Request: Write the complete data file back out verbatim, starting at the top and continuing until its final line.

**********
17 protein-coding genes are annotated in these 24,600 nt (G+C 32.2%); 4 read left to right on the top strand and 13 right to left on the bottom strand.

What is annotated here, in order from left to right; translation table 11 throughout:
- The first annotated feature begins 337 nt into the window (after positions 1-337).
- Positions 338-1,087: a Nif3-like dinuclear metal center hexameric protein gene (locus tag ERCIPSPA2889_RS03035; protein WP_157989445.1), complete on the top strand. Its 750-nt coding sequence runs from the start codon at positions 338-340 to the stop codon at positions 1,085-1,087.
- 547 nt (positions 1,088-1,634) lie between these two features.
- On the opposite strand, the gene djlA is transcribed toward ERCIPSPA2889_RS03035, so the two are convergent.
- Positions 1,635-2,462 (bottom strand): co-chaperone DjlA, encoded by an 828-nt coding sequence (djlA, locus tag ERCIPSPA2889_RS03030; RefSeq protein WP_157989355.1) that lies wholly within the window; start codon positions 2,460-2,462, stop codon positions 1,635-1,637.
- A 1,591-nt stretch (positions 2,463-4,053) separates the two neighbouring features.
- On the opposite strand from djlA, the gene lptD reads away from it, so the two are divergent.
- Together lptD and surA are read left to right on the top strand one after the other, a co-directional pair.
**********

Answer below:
17 protein-coding genes are annotated in these 24,600 nt (G+C 32.2%); 4 read left to right on the top strand and 13 right to left on the bottom strand.

What is annotated here, in order from left to right; translation table 11 throughout:
- The first annotated feature begins 337 nt into the window (after positions 1-337).
- Positions 338-1,087: a Nif3-like dinuclear metal center hexameric protein gene (locus tag ERCIPSPA2889_RS03035; protein WP_157989445.1), complete on the top strand. Its 750-nt coding sequence runs from the start codon at positions 338-340 to the stop codon at positions 1,085-1,087.
- 547 nt (positions 1,088-1,634) lie between these two features.
- On the opposite strand, the gene djlA is transcribed toward ERCIPSPA2889_RS03035, so the two are convergent.
- Positions 1,635-2,462 (bottom strand): co-chaperone DjlA, encoded by an 828-nt coding sequence (djlA, locus tag ERCIPSPA2889_RS03030; RefSeq protein WP_157989355.1) that lies wholly within the window; start codon positions 2,460-2,462, stop codon positions 1,635-1,637.
- A 1,591-nt stretch (positions 2,463-4,053) separates the two neighbouring features.
- On the opposite strand from djlA, the gene lptD reads away from it, so the two are divergent.
- Together lptD and surA are read left to right on the top strand one after the other, a co-directional pair.